Looking at Wake County’s school literacy efforts

10/26/2013 6:00 AM

10/25/2013 7:30 PM

At a time when the Wake County school system is getting heat over the reading performance of its low-income students, school administrators say they’re addressing the issue.

As noted in today’s article, the Bootstraps PAC has targeted roadways in Wake and Chapel Hill with signs showing the percentages of low-income students in grades 3-8 who aren’t passing the state reading exams. The percentage in Wake, as of the 2011-12 school year, was 57.1 passing the exams. That works out to 42.9 percent failing.

But Wake school administrators say the numbers don’t reflect the changes they’ve made in recent years, especially at the K-2 level, to improve literacy rates.

“We’ve been making it a focus to get children reading at grade level by the end of third grade,” said James Overman, Wake’s senior director of elementary school programs.

Like the rest of the state, Wake has been implementing the new Read to Achieve program. The program, mandated by the General Assembly, calls for students to be reading at grade level by the end of third grade.

Third-grade students who fail the end-of-grade reading test next spring could be required to attend a summer reading camp.

The new state program requires all districts to use the mClass: Reading 3D assessment program.

For the last several years, Wake has been using a universal screening program to assess literacy.

Sherri Miller, Wake’s literacy director, said they’re also using one-minute measures, a series of quick assessments that occur regularly during the year to assess how the students are doing and what interventions are needed.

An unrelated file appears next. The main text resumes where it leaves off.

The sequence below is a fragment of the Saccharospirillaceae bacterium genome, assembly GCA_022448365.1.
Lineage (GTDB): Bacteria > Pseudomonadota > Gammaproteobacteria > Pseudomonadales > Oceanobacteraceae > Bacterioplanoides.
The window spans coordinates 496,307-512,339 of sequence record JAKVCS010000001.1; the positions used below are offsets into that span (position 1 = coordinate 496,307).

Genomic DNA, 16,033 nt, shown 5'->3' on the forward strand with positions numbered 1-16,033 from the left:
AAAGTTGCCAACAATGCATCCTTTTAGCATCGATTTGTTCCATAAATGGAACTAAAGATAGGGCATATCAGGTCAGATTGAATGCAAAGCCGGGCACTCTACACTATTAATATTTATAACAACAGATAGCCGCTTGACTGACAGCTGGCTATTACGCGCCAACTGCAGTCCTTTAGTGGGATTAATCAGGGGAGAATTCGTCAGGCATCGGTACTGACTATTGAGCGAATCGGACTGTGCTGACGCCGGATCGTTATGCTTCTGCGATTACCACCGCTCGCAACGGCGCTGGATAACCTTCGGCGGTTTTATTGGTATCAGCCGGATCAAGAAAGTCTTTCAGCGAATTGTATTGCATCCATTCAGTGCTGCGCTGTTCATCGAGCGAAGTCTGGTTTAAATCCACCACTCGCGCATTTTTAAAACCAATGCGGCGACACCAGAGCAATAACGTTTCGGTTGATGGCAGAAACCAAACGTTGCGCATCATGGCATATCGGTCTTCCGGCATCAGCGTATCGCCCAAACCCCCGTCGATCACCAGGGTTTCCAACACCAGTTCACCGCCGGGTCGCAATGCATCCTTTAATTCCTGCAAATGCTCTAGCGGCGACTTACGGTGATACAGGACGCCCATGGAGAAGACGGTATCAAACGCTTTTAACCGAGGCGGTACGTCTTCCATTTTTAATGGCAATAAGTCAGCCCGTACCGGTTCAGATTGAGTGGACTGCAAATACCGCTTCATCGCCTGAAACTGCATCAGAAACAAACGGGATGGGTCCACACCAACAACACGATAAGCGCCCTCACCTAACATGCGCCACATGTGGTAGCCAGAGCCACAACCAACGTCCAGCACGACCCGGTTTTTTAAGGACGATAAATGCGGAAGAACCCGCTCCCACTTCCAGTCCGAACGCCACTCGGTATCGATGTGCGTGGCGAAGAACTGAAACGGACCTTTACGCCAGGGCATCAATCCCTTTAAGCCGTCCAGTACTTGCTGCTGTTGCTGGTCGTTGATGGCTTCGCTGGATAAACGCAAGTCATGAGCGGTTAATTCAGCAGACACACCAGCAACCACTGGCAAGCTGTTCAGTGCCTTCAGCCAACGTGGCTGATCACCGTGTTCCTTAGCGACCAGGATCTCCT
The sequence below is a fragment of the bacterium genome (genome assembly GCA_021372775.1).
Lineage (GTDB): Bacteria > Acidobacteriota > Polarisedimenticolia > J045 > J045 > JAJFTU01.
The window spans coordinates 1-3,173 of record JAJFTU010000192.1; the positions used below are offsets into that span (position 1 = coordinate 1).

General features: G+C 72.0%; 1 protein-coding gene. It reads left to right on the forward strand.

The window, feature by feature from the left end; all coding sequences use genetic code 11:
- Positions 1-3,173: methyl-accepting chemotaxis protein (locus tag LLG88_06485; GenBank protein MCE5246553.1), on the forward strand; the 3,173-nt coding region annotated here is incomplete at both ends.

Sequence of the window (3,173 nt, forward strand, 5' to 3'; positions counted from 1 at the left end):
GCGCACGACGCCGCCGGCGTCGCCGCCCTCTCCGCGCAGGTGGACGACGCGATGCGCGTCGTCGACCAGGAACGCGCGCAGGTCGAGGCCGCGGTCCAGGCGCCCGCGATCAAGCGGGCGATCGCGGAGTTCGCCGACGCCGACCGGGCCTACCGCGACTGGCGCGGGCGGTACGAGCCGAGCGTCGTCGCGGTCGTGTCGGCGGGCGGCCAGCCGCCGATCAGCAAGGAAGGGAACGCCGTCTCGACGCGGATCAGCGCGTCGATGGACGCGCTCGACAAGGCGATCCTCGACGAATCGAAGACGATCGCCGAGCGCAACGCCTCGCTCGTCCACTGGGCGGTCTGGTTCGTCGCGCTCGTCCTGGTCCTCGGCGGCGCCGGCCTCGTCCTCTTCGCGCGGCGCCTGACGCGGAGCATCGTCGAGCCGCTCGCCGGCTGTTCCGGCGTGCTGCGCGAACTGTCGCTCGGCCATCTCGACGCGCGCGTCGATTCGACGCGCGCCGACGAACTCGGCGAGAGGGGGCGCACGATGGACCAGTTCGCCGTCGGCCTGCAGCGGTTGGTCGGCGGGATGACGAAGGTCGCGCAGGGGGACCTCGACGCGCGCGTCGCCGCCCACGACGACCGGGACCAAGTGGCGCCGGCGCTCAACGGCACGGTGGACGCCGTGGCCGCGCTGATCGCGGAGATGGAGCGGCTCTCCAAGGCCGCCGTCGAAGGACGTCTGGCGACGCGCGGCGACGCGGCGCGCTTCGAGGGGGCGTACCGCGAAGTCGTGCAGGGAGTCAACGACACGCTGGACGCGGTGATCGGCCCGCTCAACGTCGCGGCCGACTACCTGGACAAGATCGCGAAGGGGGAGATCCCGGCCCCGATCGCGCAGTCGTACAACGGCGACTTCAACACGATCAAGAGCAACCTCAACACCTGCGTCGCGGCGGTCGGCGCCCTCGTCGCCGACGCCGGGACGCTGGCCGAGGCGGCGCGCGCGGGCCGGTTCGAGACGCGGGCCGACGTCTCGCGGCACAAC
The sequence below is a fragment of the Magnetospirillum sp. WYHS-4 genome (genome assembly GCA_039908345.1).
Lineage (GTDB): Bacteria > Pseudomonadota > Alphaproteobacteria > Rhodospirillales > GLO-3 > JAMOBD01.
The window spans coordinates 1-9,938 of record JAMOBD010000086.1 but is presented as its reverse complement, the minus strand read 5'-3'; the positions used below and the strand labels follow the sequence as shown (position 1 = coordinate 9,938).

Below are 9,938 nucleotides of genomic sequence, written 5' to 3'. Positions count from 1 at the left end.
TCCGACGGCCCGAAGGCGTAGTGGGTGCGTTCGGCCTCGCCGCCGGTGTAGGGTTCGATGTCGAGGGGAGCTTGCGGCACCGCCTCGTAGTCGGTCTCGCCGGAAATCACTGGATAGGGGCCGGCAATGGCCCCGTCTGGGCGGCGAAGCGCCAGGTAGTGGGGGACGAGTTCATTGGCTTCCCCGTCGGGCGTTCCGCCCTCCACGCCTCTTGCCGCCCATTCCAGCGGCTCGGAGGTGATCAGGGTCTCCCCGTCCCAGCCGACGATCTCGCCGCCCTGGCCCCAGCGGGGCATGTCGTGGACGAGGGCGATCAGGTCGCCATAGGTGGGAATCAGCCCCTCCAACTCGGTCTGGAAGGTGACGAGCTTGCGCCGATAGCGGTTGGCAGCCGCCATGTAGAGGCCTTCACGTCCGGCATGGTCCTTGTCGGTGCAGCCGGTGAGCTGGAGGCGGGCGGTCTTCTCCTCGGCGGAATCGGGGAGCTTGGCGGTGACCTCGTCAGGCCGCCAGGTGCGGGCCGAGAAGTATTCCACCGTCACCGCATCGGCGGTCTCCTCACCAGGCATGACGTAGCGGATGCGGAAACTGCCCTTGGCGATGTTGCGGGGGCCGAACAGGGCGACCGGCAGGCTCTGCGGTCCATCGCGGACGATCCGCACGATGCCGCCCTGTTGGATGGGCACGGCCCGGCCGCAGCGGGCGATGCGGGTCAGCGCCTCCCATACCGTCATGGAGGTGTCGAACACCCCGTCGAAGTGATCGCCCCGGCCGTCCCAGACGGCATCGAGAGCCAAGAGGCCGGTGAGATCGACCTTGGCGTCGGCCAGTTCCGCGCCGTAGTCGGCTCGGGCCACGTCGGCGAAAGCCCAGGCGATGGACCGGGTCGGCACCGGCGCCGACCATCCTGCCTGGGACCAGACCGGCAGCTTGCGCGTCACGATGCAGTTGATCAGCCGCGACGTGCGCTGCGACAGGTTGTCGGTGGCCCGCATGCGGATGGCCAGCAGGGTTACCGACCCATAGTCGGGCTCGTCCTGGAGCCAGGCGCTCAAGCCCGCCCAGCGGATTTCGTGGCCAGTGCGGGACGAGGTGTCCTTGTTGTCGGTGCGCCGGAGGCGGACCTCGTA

“We’re getting away from the old practice of waiting until the major assessments,” Miller said.

In recent years, Wake has implemented new curriculum and pacing guides and additional literacy coaches to work with teachers.

Miller estimated that are 30 more literacy coaches this school year alone.

Based on what they learned from the universal screenings, Miller said they realized they were missing a phonics-based program. She said they implemented it last school year in kindergarten, this school year in first grade and will expand to second grade next school year.

Miller said that new program is already seeing results.

Miller said that in the last two years they came up with new guides to help teachers provide structure for the 150 minutes a day of reading and writing instruction in elementary schools.

Wake is also implementing the Responsiveness to Instruction program.

Miller said they’ve also improved the training on literacy instruction for teachers.

The school system has also gotten involved in the WAKE Up and Read initiative, whose goal is to have all students reading on grade level by grade three. The initial focus is on school readiness, which includes encouraging parents to read to their children before they enter kindergarten.

Miller said the campaign will also focus on school attendance as not showing up in school holds students back from learning to read. She said they’ll also tackle the problem of summer learning loss, in which low-income students tend to fall behind academically during the summer because they’re less likely to be engaged in learning activities.

“We know this will take the community’s help to help children read,” Miller said.

In some respects, the picture will get darker before it gets better. The proficiency rates will get worse in Wake and statewide on Nov. 7 when the 2012-13 state test results are released.


The WakeEd blog is devoted to discussing and answering questions about the major issues facing the Wake County school system. WakeEd is maintained by The News & Observer's Wake schools reporter, T. Keung Hui.

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